Learn what in-hand manipulation skills are, and how they are linked to developing more efficient fine motor skills, and writing skills.

Learn what in-hand manipulation skills are, and how they are linked to developing more efficient fine motor skills, and writing skills.#inhandmanipulationskills #finemotorskills #finemotorskillsforpreschoolers #finemotorskillsactivities #finemotorskillsactivities #prewritingactivitiespreschool

In-hand manipulation is the ability to move an object in your hand using only your thumb and fingers.

As a Pediatric Occupational Therapist of 15+ years, this is a skill that I look for in every evaluation that I complete. Kiddos will begin to learn this skill typically between the ages of 2 and 4 years old and should be mastered around 7 years old.

There are some easy ways to detect if a kiddo is struggling with their ability to use their in-hand manipulation skills. These kiddos will often use their other hand, chest, or another surface such as a table or the floor to reposition the item. They will also frequently drop items that they are trying to hold.

How You Use In-hand Manipulation Skills Everyday

The most commonly known activity that uses in-hand manipulation skills is writing. In writing, you move your fingers to adjust the pencil for letter formation, letter placement on a line, and coloring.

Learn more about pencil grasp development stages here.

But in-hand manipulation is also used for adjusting your toothbrush while brushing your teeth, picking up multiple pieces of silverware from the table after dinner, folding laundry, and adjusting the shoelace when tying your shoes.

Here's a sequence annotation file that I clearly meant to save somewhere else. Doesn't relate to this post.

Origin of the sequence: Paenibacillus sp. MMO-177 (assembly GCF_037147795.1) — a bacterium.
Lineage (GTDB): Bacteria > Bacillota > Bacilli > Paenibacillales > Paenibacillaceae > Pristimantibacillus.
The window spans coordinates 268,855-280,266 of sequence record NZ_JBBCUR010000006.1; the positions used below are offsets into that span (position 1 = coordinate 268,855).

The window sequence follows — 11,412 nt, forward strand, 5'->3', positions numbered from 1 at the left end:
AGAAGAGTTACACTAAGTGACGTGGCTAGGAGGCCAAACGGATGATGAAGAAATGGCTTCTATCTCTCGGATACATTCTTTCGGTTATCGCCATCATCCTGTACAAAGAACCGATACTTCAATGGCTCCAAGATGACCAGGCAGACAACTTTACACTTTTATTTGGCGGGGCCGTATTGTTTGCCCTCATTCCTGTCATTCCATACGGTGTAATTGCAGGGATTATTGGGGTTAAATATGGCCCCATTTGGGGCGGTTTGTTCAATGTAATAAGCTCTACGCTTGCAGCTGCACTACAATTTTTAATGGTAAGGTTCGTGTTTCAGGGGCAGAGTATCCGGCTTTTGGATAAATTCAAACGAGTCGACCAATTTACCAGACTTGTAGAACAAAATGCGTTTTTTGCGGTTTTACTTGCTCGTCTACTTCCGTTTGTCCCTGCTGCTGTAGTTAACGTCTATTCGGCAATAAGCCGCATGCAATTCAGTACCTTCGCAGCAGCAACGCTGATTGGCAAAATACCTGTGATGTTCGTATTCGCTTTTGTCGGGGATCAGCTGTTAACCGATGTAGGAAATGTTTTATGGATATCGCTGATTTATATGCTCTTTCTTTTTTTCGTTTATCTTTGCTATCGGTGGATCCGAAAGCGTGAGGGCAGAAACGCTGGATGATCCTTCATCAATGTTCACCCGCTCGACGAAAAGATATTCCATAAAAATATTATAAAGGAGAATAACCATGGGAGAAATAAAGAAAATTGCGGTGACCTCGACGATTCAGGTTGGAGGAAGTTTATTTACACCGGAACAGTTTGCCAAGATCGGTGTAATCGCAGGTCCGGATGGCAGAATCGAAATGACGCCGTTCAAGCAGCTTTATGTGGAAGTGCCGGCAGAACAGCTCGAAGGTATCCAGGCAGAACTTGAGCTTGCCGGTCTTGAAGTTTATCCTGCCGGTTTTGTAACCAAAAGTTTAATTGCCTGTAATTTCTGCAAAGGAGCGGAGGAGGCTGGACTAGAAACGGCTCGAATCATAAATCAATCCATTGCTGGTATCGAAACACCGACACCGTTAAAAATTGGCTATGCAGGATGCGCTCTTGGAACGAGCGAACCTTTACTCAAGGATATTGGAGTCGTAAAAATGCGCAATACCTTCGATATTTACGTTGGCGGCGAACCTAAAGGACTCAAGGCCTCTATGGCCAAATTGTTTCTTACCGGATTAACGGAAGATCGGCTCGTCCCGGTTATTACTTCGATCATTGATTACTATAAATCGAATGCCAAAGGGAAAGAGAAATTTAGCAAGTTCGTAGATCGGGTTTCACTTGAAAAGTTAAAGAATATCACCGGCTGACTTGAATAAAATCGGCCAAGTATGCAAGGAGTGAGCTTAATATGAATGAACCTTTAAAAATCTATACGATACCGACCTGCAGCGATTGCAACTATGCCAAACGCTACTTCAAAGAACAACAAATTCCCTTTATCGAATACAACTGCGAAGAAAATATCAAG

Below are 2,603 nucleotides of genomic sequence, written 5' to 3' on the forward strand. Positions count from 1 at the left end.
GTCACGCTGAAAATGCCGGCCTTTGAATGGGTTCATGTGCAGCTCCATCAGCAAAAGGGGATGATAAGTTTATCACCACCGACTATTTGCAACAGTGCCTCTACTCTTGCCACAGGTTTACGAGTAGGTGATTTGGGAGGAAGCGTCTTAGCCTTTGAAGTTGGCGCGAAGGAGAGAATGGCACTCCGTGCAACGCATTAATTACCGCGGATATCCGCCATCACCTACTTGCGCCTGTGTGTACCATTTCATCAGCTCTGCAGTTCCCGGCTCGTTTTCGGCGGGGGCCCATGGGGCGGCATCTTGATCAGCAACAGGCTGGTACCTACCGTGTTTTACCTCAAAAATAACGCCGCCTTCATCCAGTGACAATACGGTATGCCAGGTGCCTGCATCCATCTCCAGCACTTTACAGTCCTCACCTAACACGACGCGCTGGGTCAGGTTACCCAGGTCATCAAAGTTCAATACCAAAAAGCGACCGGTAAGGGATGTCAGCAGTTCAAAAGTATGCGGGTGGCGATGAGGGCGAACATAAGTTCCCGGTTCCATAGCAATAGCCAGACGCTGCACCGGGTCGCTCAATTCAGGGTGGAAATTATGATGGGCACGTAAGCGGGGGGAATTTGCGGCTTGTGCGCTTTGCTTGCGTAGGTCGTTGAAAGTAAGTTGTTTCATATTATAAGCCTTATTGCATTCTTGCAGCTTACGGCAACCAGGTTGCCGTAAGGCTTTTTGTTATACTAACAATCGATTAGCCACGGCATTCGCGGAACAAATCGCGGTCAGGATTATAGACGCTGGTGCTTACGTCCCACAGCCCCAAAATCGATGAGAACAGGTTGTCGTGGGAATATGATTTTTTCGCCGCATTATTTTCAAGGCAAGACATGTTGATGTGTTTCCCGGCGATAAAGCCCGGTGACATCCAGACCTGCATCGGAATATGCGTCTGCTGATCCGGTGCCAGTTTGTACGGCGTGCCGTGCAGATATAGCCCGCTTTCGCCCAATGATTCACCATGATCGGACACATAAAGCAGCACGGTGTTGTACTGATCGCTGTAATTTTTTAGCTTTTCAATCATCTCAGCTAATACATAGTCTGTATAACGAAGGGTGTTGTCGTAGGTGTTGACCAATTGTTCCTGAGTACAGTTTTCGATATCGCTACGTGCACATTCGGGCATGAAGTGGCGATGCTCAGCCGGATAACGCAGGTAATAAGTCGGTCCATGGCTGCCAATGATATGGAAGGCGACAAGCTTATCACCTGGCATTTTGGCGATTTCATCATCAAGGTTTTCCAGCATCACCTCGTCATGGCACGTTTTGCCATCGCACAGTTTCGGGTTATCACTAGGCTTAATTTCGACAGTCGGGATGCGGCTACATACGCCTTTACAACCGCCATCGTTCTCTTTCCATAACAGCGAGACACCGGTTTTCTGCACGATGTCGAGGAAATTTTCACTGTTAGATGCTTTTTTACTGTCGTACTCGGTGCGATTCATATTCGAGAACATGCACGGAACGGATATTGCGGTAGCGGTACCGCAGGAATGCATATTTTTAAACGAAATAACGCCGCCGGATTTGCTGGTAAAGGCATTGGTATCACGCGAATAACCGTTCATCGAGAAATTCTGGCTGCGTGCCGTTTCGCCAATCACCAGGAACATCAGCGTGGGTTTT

More examples would be managing change to give someone a specific coin, and opening the plastic bag for fruit or vegetables at the grocery store.

I could keep going on how we use in-hand manipulation skills for everyday tasks, but I think you have the idea!

In-hand Manipulation Skills Broken Down

There are 3 different skill sets for in-hand manipulation: translation, rotation and shift. In my experience as a Pediatric Occupational Therapist and mom, kids typically learn this skill in 4 stages.

Translation is the first skill learned. Followed by rotation and then shifting. The 4th step is being able to manage all of these skills with multiple items in their hand. This typically does not happen until around 6-7 years old.

#1 Translation:

Translation is the ability to move an object from your palm to your fingertips.

Kids will start working on translation by picking up an object with their fingertips and then moving it into their palm. As they master this direction, they will then begin to move an item from their palm to their fingertips.

Activities That Work On Translation

  • Place a coin, pompom, or small piece of food in your palm and use your fingers to move it between your thumb and pointer finger tips before dropping it in a slot